• Compared with SPY (6.38 ) in the period of the last 3 years, the Ulcer Ratio of 5.2 is lower, thus better.

MaxDD:

'A maximum drawdown is the maximum loss from a peak to a trough of a portfolio, before a new peak is attained. Maximum Drawdown is an indicator of downside risk over a specified time period. It can be used both as a stand-alone measure or as an input into other metrics such as 'Return over Maximum Drawdown' and the Calmar Ratio. Maximum Drawdown is expressed in percentage terms.'

Using this definition on our asset we see for example:
  • Compared with the benchmark SPY (-33.7 days) in the period of the last 5 years, the maximum DrawDown of -27.8 days of iShares MSCI Switzerland ETF is greater, thus better.
  • Looking at maximum reduction from previous high in of -27.8 days in the period of the last 3 years, we see it is relatively greater, thus better in comparison to SPY (-33.7 days).

MaxDuration:

'The Drawdown Duration is the length of any peak to peak period, or the time between new equity highs. The Max Drawdown Duration is the worst (the maximum/longest) amount of time an investment has seen between peaks (equity highs). Many assume Max DD Duration is the length of time between new highs during which the Max DD (magnitude) occurred. But that isn’t always the case. The Max DD duration is the longest time between peaks, period. So it could be the time when the program also had its biggest peak to valley loss (and usually is, because the program needs a long time to recover from the largest loss), but it doesn’t have to be'

Using this definition on our asset we see for example:
  • Compared with the benchmark SPY (139 days) in the period of the last 5 years, the maximum time in days below previous high water mark of 340 days of iShares MSCI Switzerland ETF is larger, thus worse.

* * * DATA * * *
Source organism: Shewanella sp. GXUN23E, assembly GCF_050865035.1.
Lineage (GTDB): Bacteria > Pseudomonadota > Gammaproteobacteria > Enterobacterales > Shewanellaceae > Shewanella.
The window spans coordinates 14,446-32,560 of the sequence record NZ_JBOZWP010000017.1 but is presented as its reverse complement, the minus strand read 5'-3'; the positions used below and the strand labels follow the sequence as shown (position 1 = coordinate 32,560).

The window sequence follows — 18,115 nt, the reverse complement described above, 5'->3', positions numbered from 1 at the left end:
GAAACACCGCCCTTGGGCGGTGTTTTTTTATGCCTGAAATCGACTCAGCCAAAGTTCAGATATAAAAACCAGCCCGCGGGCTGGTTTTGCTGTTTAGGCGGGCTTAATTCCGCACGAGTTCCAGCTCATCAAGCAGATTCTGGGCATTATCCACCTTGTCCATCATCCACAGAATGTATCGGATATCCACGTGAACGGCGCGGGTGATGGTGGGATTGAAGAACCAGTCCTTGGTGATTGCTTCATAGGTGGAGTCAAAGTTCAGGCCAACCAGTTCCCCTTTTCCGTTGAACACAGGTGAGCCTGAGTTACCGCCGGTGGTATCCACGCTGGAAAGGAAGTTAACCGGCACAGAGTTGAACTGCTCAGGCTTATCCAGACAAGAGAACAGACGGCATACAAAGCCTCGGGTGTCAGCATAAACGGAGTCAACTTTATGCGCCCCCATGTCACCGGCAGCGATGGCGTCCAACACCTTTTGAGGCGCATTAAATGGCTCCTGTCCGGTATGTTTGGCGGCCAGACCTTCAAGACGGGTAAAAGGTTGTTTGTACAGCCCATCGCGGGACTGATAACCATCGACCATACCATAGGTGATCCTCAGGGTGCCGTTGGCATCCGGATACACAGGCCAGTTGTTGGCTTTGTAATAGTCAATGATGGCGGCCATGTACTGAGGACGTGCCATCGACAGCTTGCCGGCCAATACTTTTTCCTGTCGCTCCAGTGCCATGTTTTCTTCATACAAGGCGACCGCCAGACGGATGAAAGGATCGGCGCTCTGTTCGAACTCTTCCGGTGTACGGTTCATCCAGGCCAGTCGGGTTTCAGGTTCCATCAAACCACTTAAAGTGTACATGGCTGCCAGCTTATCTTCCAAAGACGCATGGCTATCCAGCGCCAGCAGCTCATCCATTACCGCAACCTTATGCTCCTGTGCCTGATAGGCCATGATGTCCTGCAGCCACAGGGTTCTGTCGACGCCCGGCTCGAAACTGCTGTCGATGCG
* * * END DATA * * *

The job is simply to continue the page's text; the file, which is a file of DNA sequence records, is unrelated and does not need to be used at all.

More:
• Looking at maximum days below previous high in of 106 days in the period of the last 3 years, we see it is relatively lower, thus better in comparison to SPY (119 days).

AveDuration:

'The Average Drawdown Duration is an extension of the Maximum Drawdown. However, this metric does not explain the drawdown in dollars or percentages, rather in days, weeks, or months. The Avg Drawdown Duration is the average amount of time an investment has seen between peaks (equity highs), or in other terms the average of time under water of all drawdowns. So in contrast to the Maximum duration it does not measure only one drawdown event but calculates the average of all.'

Which means for our asset as example:
  • Compared with the benchmark SPY (32 days) in the period of the last 5 years, the average time in days below previous high water mark of 67 days of iShares MSCI Switzerland ETF is higher, thus worse.
  • Looking at average time in days below previous high water mark in of 21 days in the period of the last 3 years, we see it is relatively lower, thus better in comparison to SPY (25 days).

Performance (YTD)

Historical returns have been extended using synthetic data.

Allocations
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Allocations

Returns (%)

  • Note that yearly returns do not equal the sum of monthly returns due to compounding.
  • Performance results of iShares MSCI Switzerland ETF are hypothetical, do not account for slippage, fees or taxes, and are based on backtesting, which has many inherent limitations, some of which are described in our Terms of Use.